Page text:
Our scout troop went and picked apples up in the local mountains last Saturday, where most of the apples are Rome Beauty. Rome was the most popular variety to plant because it comes into bearing early in its lifetime, bore reliable crops every year, fruits heavily, and the apple is versitle for fresh-eating, cooking, and cider (which is what ours are destined for). Its a very hard apple and only good for fresh-eating for a couple weeks after picking before it turns mealy, but will keep in the crisper bin for months and still makes killer pies and applesauce. Off the tree the taste is sweet, fresh and clean, but not a lot of character. Cooking it really brings out the spicy overtones and changes the nature, and it holds up well in pies and its ultimate use, apple crisp.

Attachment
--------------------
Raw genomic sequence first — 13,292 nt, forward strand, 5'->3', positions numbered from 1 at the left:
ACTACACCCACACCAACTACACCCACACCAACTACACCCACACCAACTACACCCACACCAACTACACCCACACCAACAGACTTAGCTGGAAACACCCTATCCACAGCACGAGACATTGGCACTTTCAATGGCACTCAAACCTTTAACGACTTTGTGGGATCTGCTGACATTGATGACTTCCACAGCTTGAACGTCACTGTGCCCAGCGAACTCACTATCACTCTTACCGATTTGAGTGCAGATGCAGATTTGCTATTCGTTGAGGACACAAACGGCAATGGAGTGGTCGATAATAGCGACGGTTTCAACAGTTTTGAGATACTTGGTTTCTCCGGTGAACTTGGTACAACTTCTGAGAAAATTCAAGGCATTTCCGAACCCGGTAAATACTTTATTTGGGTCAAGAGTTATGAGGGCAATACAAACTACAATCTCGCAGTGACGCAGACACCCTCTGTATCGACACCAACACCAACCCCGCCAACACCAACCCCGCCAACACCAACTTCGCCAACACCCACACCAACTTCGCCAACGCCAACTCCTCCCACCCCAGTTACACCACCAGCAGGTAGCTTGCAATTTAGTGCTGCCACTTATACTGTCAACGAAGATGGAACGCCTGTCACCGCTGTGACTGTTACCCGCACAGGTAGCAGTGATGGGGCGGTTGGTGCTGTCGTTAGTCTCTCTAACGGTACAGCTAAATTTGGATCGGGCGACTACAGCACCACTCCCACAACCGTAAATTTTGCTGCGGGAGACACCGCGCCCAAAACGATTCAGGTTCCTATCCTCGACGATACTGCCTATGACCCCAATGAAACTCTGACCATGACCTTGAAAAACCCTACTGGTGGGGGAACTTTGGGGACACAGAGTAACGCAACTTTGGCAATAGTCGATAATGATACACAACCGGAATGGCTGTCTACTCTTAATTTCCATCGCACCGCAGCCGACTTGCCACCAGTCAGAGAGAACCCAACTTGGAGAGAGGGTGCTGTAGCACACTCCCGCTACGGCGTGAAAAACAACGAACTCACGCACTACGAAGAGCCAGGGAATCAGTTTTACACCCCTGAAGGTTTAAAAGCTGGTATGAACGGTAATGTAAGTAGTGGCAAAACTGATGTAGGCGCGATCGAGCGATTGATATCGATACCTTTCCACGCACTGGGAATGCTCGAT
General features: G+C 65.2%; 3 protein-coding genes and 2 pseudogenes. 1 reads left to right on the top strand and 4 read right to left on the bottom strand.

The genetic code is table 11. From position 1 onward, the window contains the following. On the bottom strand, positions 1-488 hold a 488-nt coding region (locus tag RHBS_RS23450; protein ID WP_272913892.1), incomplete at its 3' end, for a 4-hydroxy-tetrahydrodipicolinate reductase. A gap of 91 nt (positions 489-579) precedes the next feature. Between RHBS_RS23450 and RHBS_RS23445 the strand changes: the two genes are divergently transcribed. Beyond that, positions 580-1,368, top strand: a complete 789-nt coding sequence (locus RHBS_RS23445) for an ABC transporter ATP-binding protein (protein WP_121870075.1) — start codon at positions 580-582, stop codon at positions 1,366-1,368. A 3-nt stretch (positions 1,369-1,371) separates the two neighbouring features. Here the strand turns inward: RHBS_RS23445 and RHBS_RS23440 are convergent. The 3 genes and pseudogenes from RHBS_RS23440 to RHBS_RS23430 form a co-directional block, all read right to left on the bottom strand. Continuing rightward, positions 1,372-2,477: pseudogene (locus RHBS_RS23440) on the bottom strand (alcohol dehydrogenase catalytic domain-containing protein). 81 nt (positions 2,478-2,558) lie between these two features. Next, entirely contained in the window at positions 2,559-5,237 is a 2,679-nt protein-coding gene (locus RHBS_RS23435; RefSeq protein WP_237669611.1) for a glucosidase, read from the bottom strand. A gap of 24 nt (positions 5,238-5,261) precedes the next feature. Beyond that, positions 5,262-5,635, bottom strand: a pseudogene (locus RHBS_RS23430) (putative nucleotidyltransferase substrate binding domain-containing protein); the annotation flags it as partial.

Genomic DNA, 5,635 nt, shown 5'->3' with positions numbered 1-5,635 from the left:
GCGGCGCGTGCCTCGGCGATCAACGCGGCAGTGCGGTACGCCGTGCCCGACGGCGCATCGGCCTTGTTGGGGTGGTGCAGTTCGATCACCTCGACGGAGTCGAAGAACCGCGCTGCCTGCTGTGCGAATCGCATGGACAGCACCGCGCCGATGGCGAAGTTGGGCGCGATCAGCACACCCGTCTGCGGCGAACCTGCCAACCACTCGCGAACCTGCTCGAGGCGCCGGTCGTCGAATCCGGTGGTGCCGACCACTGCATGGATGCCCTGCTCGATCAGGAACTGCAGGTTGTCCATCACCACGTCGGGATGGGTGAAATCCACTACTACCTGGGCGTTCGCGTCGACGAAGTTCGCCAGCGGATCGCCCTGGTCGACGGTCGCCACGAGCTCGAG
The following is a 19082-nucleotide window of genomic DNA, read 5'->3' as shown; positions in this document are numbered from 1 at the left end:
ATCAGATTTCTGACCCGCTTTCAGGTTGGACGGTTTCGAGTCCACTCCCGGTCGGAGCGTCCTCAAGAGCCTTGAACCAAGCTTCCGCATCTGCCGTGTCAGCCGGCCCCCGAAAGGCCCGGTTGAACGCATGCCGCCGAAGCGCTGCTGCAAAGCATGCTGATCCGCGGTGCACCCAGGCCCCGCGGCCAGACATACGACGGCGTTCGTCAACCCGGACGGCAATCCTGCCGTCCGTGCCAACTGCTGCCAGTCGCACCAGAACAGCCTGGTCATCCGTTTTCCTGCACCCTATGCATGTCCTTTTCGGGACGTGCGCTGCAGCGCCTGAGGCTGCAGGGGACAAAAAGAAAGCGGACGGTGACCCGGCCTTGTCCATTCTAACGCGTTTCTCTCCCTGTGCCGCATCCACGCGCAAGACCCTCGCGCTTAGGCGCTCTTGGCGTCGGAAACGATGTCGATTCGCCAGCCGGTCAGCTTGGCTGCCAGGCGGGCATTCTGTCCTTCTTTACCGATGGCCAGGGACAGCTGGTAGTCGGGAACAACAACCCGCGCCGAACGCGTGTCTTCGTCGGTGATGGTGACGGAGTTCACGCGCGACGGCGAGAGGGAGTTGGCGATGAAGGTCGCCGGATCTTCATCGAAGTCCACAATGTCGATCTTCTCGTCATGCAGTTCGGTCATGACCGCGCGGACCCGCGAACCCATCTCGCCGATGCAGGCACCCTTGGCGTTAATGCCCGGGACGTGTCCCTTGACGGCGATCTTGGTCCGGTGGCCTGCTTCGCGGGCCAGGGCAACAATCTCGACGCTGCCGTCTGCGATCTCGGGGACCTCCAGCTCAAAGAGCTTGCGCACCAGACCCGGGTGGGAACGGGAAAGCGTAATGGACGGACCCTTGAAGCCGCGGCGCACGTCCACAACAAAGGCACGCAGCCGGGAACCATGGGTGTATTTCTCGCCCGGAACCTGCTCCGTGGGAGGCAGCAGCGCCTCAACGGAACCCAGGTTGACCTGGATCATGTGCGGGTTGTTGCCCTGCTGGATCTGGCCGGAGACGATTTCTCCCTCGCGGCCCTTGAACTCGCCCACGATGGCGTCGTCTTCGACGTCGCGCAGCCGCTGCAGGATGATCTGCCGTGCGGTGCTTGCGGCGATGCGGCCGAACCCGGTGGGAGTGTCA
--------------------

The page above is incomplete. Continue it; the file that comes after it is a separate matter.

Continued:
Speaking of which, my wife cooked some sauce last night and you can smell it from a block away- that heavenly spicy apple scent that reminds you of fall (which is needed around here when the days are still in the 80s). Once you’ve had the real applesauce like this the store-bought Mott’s stuff tastes like paste.
Rome Beauty also grows very well down in our hot valleys and is very productive. A few young trees I’ve planted at schools gave them a nice little crop this year. Pick them a little green down here for the best quality, and use it for cooking.